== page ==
During the Middle Ages there was great mobility in the Mediterranean, though often restricted to the two extremes of the social scale: the most privileged and the most deprived, almost always men Between the 11th and 13th centuries the Levante region of Xarq al-Andalus was a very important focus of Hispano-Muslim culture, as shown by the documentary sources of the period that have survived. There were, indeed, highly relevant musical and literary creations as well as contributions to music theory. However, from the conquest of King James I of Aragon, the area remained under Christian rule, and many Muslim musicians and scholars had to emigrate to the south. Nevertheless, the existing sources confirm the presence of a major musical and literary culture mainly due to the patronage of the rulers. The wise men and scholars that shone in the period are a part of Spanish history, as well as a little known but significant heritage.
Between the 11th and 13th centuries the Levante region of Xarq al-Andalus was a very important focus of Hispano-Muslim culture, as shown by the documentary sources of the period that have survived. There were, indeed, highly relevant musical and literary creations as well as contributions to music theory. However, from the conquest of King James I of Aragon, the area remained under Christian rule, and many Muslim musicians and scholars had to emigrate to the south. Nevertheless, the existing sources confirm the presence of a major musical and literary culture mainly due to the patronage of the rulers. The wise men and scholars that shone in the period are a part of Spanish history, as well as a little known but significant heritage.
Known in the Arab sources as Xarq al-Andalus (to the east of al-Andalus), the Levante region was one of the radiating centres of HispanoMuslim culture (11th-13th centuries), focused on the courts of Denia, Játiva, Valencia and Murcia, with an identity of its own. Those located to the south of al-Andalus (today’s Andalusia) and the Upper March in Saragossa, Tudela and Albarracín were also important.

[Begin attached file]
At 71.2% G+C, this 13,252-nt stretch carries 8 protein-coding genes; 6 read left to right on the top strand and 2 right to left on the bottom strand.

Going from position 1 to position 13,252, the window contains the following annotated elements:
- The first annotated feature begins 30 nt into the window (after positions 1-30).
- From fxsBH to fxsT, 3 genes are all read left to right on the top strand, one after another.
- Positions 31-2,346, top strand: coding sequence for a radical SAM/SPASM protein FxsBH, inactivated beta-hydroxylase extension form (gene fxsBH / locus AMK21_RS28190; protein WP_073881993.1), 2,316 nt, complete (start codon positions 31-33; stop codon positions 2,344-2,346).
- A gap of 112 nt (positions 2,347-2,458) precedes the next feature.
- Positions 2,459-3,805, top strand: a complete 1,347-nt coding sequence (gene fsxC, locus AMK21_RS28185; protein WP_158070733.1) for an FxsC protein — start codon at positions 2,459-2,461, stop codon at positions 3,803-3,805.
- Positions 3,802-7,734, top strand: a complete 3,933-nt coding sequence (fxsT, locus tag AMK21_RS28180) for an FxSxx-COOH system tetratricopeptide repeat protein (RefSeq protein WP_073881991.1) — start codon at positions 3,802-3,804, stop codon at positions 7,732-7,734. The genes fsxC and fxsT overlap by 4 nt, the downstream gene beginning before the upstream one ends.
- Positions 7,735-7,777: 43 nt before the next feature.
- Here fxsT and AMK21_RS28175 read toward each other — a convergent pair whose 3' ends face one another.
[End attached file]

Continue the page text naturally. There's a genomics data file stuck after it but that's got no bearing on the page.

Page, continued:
Tracing the Arab documentary sources on music tells us about the titles of the works written in the Spanish Levante by music theoreticians, and the artistic contributions of its most significant composers, musicians, poets and female slave singers between the period of the Taifas, Almoravids and Almohads (11th-13th centuries). However, from the conquest of the area by King James I of Aragon (Montpellier, 1208-Alcira, 1276) and the flight of some of the Levante Muslims to the Nasrid Kingdom of Granada and their emigration to the other shore, there are few sources providing information about the musical activity of Mudéjares and Moriscos in Xarq al-Andalus.
There are five pillars and types of sources that give us an overall idea of Muslim music in the Levante area and its development: a) the biographical-bibliographical dictionaries that tell us about the life and works of its exponents; b) the music treatises of the Levante theoreticians; c) the troubadours: poets and composers; d) the female poets, composers and musicians; e) the music iconography in Hispano-Arab art and the instruments found in archaeological excavations.
In the context of the authors and biographical sources that inform us about the most outstanding figures in music and poetry, we find Ibn al-Abbar (1199-1260), historian, wise man and poet born in Onda (Castellón). Writer of forty-five works, including Kitab al-Takmila fi kitab al-sila [Supplement to the Biographical Additions], one of the most comprehensive biographical-bibliographical collections on prestigious Andalusian rulers and wise men, and Kitab al-hulla al-siyara [Book of the Embroidered Tunic], both with information about the life and work of its treatise writers, poets and composers. Ibn al-Abbar emigrated to Tunis when the city was besieged by King James I and requested asylum from the Emir of the Hafsi dynasty Abu Zakariya, becoming his secretary and eulogist.
The study of the life and work of the Levante biographers, historians, theorists and poets reveals that science and literature shone and brought splendour to this region
In line with the biographical-bibliographical collections, a second Valencian writer would be Ibn Dihya (Valencia, 1150-Cairo, 1235), a linguist and expert in Islamic traditions, the author of Kitab al-mutrib mis asgar ahl alAndalus [Book of the Sweet Singer on the Poets in the West of al-Andalus], a biographical work featuring poets and poems by Andalusian bards.
The study of the life and work of the Levante biographers, historians, theorists and poets reveals that science and literature shone and brought splendour to this region, and many of them enjoyed the patronage of its rulers. Despite being born in the Levante, most of them had to seek refuge in the Kingdom of Granada, the North of Africa and the East after the Christian conquest of these lands. Taking advantage of the pilgrimage to Mecca and Medina, on their return others decided to settle and work in Eastern and North African lands.